The State of the Clean Energy 2017


Aries Clean Energy

Publication Date

March 20, 2017

The Clean Energy Economy is on a roll. After a decade of building momentum, the sector is powering the largest percentage of Americans’ energy needs in history.

Tim Buckley, Director of Energy Finance Studies at the Institute for Energy Economics and Financial Analysis (IEEFA), recently stated, “Throughout 2016, as with the year before it, the indicators of great change in energy markets were everywhere. But when examined holistically, at a global level, the scale and pace of change is simply staggering, not entirely unexpected, but staggering nonetheless.”


What is Clean Energy?

“Clean” means different things to different people. The US Environmental Protection Agency says that “clean energy” includes renewable energy, energy efficiency, and efficient combined heat and power.[1] While efficiency is a significant piece of the clean energy puzzle, most of the growth in power production has come in the form of renewable energy. According to the Energy Information Administration, “renewable energy refers to resources that are replenished in a relatively short period of time.” Renewable energy sources include hydropower, wood biomass (used to generate heat and electricity), alternative biomass fuels (such as ethanol and biodiesel), waste, geothermal, wind, and solar.


What does Aries Clean Energy do?

At Aries Clean Energy, we focus on biomass materials from existing sources like commercial wood waste, biological sludge and scrap tires that might otherwise end up in landfills. In general, this subset of more notable “renewable” energy sources is called bioenergy. In a world where waste fills landfills and spills into our natural habitats, diverting our waste streams to energy sources will help usher in a cleaner planet.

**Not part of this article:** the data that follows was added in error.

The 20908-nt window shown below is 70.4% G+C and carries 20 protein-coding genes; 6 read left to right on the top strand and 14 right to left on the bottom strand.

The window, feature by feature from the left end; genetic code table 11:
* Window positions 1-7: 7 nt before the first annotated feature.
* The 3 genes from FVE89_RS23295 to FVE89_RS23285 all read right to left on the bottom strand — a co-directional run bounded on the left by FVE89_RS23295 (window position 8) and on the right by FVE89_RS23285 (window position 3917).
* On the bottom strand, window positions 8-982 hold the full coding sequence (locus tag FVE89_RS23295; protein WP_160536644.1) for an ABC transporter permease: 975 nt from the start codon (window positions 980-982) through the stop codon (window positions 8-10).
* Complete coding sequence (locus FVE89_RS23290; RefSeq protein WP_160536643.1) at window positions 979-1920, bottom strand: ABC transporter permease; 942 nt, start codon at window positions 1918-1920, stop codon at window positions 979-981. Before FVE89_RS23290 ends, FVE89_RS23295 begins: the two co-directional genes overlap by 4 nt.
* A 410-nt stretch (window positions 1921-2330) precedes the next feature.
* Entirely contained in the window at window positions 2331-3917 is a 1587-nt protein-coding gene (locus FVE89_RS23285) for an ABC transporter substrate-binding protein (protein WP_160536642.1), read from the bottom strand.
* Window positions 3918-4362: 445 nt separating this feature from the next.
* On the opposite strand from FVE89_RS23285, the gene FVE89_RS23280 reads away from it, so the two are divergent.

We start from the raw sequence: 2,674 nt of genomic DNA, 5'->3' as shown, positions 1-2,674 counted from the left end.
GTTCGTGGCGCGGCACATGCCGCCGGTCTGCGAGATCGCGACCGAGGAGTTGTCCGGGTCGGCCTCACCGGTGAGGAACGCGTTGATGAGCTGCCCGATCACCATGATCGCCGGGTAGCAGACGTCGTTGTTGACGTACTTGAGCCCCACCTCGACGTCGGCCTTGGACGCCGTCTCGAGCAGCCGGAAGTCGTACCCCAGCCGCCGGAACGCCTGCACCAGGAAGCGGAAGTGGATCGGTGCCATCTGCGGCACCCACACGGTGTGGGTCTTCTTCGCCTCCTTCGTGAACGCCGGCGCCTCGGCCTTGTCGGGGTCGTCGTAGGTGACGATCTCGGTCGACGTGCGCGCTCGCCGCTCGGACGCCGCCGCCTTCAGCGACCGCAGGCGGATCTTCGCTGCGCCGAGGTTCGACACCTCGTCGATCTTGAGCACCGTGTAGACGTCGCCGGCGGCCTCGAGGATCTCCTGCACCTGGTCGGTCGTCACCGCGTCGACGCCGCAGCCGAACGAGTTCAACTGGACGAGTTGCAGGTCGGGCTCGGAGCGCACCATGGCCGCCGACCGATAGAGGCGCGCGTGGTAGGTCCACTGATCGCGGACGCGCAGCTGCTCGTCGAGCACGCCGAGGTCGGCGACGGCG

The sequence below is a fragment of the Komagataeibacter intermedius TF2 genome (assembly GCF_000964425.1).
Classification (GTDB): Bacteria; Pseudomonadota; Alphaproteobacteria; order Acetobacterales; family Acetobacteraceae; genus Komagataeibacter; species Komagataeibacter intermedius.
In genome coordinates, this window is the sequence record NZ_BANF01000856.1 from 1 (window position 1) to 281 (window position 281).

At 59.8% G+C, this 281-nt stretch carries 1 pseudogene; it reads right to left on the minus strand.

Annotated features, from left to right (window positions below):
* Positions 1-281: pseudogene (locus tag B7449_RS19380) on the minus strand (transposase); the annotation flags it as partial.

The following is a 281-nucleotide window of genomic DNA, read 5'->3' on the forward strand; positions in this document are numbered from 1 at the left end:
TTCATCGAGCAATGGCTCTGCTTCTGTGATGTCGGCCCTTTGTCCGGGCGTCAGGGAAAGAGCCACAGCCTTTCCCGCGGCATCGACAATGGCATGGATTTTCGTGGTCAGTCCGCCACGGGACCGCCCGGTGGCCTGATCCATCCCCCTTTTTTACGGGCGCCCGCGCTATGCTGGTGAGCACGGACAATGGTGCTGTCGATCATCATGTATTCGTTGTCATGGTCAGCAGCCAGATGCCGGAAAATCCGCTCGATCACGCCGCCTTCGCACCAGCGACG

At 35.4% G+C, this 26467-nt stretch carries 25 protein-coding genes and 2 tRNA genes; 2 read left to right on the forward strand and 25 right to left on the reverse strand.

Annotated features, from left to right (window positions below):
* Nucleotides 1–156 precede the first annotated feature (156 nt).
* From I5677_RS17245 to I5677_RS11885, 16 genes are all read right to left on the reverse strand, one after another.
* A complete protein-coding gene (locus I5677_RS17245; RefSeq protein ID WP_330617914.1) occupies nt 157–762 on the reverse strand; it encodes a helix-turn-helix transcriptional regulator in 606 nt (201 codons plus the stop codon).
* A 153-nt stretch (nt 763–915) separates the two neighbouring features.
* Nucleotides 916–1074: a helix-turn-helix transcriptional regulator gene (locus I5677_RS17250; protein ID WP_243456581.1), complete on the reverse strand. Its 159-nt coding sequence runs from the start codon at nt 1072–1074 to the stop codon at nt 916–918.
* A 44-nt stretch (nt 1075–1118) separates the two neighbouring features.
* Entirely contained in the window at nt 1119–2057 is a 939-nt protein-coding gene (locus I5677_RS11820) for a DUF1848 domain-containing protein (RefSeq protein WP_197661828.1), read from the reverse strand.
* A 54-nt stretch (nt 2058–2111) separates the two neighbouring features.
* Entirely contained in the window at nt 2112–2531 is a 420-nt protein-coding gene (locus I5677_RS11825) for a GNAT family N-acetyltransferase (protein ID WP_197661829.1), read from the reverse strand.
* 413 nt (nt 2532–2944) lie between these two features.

While many critics think clean energy can only contribute a small percent to U.S. power production, clean energy has steadily become a driver for the future of our economy. Consider that in just the last two decades or so wind turbines have grown from a pipe dream to powering 10% of Texas’ electricity in 2014.

The National Renewable Energy Laboratory released its Renewable Energy Data Book, which shows that clean energy is just the revealing the proverbial tip of its iceberg. In 2015, investment in clean energy around the world went up by more than 4%, totaling $329 billion. In the United States, clean energy investment grew by 10%, totaling $45 billion in 2015. In fact, renewable technologies accounted for 64% of all new electricity generating capacity constructed in the U.S. in 2015.

In the last 15 years, renewable energy capacity has grown 115%.




While our current clean energy capacity is greater than ever, the U.S. is in second place to China in clean energy investments[2]:

Which states are the biggest movers?

Clean energy is taking on a local and regional flare. Renewable Energy World has this to say:

“For wind power, the states with the most growth so far this year (in terms of actual generation) are Texas, Oklahoma, Kansas, Iowa, and Colorado. Just those five states alone have added enough generation in the first six months of the year to power an additional three million homes.

For solar power, the states with the most growth (in terms of actual generation) are California, North Carolina, Nevada, Arizona, and Georgia. Just those five states alone have added enough generation in the first six months of the year to power nearly an additional one million homes. It should be noted that Utah (ranked 6th on that list) has increased solar power generation over 700 percent so far this year.

In Iowa, wind power is rivaling coal as the top source of electric generation. By 2017, Iowa may become the first U.S. state in history to generate a majority of its power from wind.